A Polar Bear and a Dick Mountain Walk Into a Bar...

Mets are taking what they can get when they can get it and building off of it

It isn’t often that things break the right way for this franchise.

Steven Cohen saving us from the previous ownership group was — hopefully — the first step in the opposite direction of that mostly perennial heartbreak.

Reinforcing not just the Mets’ 40-man roster this winter but showing the ability to perpetually adapt on the fly as this team’s depth has been tested throughout the year was an extremely important second step.

There’s still a lot of work to do (on and off the field, organizationally speaking), but New York Mets are getting to where they want to be.

Has it been a cakewalk? Most certainly not. But it has been an identity-building journey, to say the least.

A terrain of hot coals and glass shards toughened this team up to the point that — and now we’re all finally beginning to realize this — there are no insurmountable tasks for this group.

Simply Amazin' Ep. 114

It’s not even August and the Mets are like two call-ups away from eclipsing their franchise record for most players on the active roster in a season. And everyone’s contributed.

Just look at the ageless wonder, Rich Hill.

Tampa sent the 41-year-old left-hander over for a song and a dance in Tommy Hunter (60-day IL) and the Mets’ 2020 fourth-round draft pick, catcher Matt Dyer (.194/.329/.452, 7 HR in 152 PA with Low-A St. Lucie this season), and the guy is already making an impact.

Hill entered the sixth scoreless with just 49 pitches to his credit in Sunday’s 5-4 win over Toronto. Things fell apart a bit in the sixth, but that’ll happen against a ballclub like the Jays. Nice team.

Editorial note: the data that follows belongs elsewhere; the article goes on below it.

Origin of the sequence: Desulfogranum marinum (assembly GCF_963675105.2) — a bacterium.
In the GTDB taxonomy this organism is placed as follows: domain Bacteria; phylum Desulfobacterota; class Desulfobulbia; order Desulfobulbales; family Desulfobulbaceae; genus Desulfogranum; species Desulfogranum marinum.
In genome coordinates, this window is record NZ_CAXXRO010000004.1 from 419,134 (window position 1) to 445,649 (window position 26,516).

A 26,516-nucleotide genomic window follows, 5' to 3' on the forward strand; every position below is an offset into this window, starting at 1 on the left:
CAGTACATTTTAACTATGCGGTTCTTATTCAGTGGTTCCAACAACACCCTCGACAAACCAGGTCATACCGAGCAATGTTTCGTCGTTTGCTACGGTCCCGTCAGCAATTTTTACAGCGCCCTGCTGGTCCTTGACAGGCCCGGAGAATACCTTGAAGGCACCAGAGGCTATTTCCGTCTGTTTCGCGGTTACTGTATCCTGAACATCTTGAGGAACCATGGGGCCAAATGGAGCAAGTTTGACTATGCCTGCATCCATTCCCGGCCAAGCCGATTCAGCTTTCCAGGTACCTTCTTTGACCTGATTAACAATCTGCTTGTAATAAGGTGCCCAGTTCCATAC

No worries, as the Mets came roaring back on Pete Alonso’s game-tying homer and Jeff McNeil’s go-ahead pinch-hit double. But this is what we’re talking about, friends. Special stuff.

This is just how things go during the once-in-a-blue-moon magical seasons this organization (and fanbase) has had the pleasure of enjoying over the years.

Now that this team is settling into a groove offensively and putting together series wins on a consistent basis (13-5 with five splits over their last 23 series), it’s time to hit the gearshift and cruise.

Pete Alonso has essentially put the Mets’ offense on his back over the last two months and it’s been a blessing.

His 16 home runs since returning from the IL on May 31 are tied for third-most in the majors (Shohei Ohtani, 20) and he’s hitting .284/.347/.574 with 147 wRC+ and 1.2 fWAR over that span.

Since the calendar hit July, Alonso’s put together a .266/.318/.646 batting line with an MLB-leading nine home runs and an intriguing/encouraging 18.8% strikeout rate (well below his 24.6 percent career mark).

After pledging to be more mindful of plate discipline this season, the 26-year-old has seen his strikeout rate drop from 26.2 percent over 218 games in 2019 and 2020 to a tidy 20.5 percent this season.

Per Statcast, his hard-hit rate increased from a combined 41.8 percent mark over his first two seasons to 46.5 percent this season. Wow.

Mets Navigating Obstacles to Shine

There’s no need to imagine a player that could be better than 2019 Pete Alonso. He’s already here. The command of the zone, the absolute tattooing of baseballs, etc, it’s all getting more refined and it’s all very exciting.

“I feel excellent right now,” Alonso said following the Mets’ win over Toronto on Friday night. “Right now I feel like I’ve been having a lot of high-quality championship at-bats.”

And it appears that whatever clubhouse culture that’s building behind those closed doors is something just as remarkable.

“We have one purpose,” Alonso said. “It hasn’t been one guy on any given night. It’s been so many different guys throughout the season from game-to-game and it’s been really special to be a part of.”

You know the parting line. Onward and upward. Let’s play two today!


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